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Case History - Mercury Pump LaBour Supplies Oak Ridge National Lab:
LaBour Pump recently delivered, to the U.S. Department of Energy Spallation Neutron Source (SNS) project, a Taber brand pump that will be installed in a spallation neutron bombardment system. The SNS is an accelerator-based neutron source being built in Oak Ridge, Tennessee. The world’s most powerful-pulsed neutron beams will be produced in the SNS. These beams are then used for scientific research and use in industrial developments.
Neutron scattering science impacts our daily lives in ways most people don’t realize. Many items used on a daily basis have been improved using neutron scattering research. Included in this list are electronic devices, shatterproof windshields, satellite based weather forecasts and credit cards.
Neutron research also helps researchers improve materials used in high-temperature superconductors, powerful lightweight magnets, aluminum bridge decks, and stronger, lighter plastic products. In the lab’s mercury process system, a 2MW proton beam, driven by a super-conducting linear accelerator, will collide with a liquid mercury target. Interaction of the high energy (1 GeV) protons with the mercury atoms will result in a nuclear reaction known as spallation. The reaction yields an abundant number of neutrons that will be moderated, and then collimated to 18 different instrumentation cells for civilian materials research. Mercury is not only the target but also the coolant for the target vessel walls. The system will operate continuously for about 5000 hrs./yr.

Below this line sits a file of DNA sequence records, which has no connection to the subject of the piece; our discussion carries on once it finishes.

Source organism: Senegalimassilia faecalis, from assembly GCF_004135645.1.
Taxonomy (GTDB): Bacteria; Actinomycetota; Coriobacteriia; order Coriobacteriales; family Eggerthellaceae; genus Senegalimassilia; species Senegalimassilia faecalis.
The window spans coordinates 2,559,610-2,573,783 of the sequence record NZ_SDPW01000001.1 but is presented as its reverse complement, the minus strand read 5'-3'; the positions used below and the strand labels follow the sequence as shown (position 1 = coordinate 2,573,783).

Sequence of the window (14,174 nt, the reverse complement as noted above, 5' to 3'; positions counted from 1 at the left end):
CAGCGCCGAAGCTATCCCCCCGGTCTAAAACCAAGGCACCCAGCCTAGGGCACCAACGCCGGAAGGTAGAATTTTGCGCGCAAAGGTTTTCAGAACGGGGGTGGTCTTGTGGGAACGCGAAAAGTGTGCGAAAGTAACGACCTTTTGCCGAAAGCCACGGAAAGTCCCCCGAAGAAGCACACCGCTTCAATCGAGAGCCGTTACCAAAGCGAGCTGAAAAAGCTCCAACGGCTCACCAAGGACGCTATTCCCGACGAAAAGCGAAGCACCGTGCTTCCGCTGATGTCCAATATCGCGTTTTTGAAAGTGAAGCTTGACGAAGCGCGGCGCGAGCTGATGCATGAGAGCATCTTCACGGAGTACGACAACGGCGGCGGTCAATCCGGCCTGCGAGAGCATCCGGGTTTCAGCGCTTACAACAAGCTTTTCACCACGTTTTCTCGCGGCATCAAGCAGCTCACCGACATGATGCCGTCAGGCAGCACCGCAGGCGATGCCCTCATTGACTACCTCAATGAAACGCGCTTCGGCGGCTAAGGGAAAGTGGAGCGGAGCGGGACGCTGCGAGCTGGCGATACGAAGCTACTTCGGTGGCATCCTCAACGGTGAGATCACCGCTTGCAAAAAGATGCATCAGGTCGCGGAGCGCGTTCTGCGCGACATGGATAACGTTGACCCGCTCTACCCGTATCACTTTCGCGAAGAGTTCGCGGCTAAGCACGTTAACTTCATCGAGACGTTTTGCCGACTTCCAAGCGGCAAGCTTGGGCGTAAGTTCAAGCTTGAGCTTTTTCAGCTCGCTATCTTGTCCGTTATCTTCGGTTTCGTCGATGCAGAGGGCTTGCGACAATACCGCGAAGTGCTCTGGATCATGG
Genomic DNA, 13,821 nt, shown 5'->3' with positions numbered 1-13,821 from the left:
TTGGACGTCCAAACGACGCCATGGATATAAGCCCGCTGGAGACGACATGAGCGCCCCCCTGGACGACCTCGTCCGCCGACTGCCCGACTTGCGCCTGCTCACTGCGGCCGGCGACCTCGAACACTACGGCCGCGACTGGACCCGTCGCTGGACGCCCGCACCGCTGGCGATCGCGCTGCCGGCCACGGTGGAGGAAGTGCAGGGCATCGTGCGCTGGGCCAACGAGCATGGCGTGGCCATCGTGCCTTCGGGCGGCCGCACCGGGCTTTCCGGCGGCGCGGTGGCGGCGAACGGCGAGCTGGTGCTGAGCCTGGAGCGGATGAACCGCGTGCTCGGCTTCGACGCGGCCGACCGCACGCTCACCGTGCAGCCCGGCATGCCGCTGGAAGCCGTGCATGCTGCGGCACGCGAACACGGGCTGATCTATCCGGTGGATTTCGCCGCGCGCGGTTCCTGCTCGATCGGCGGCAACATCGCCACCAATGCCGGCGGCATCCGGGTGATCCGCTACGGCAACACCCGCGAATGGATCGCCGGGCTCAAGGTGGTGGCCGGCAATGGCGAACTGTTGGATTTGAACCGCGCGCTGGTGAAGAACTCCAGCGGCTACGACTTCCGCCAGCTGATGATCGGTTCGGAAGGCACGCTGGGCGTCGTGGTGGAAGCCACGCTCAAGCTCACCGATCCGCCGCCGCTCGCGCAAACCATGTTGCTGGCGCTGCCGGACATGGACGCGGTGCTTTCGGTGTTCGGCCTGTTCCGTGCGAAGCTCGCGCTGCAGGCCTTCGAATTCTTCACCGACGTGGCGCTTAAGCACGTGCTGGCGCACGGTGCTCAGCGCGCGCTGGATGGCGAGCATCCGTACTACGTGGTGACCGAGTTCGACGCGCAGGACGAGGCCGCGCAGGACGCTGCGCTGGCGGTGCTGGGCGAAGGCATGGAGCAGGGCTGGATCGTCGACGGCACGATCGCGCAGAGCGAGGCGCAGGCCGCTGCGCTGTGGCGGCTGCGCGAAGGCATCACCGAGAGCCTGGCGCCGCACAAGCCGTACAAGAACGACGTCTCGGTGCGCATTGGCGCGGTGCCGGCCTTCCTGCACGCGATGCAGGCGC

The Taber pump (Model 9080-50) is a cantilever design, with 316 stainless steel wetted components and contains a 15-inch open impeller. Leakage is prevented using a gas seal. The application requires that liquid mercury be pumped around a cooling loop, which surrounds the bombardment system.
The pump operates at 200 degrees F at 430 GPM and at 23 ft. head. The application requires the Taber pump to be bombarded with nuclear radiation thus the pump must maintain 100% reliability, be fail safe and maintenance free. At the end of its useful life, the pump will be removed and buried in concrete. The pump will operate around the clock and key design criteria included speed variability, radiation resistance and maintainability via robotics.
Since Mercury has a specific gravity of 13.6, much heavier than water, questions surrounding use of a centrifugal pump were aired. The Taber made the cut. For safety reasons, the Taber pump was installed in an ASME Section 8 coded vessel. “Balloons” were installed around the pump body to minimize the volume of mercury in the pump. It is believed to be the largest mercury pump ever built.
Operation of the Spallation Neutron Source (SNS) project will begin full-scale operation in 2006.
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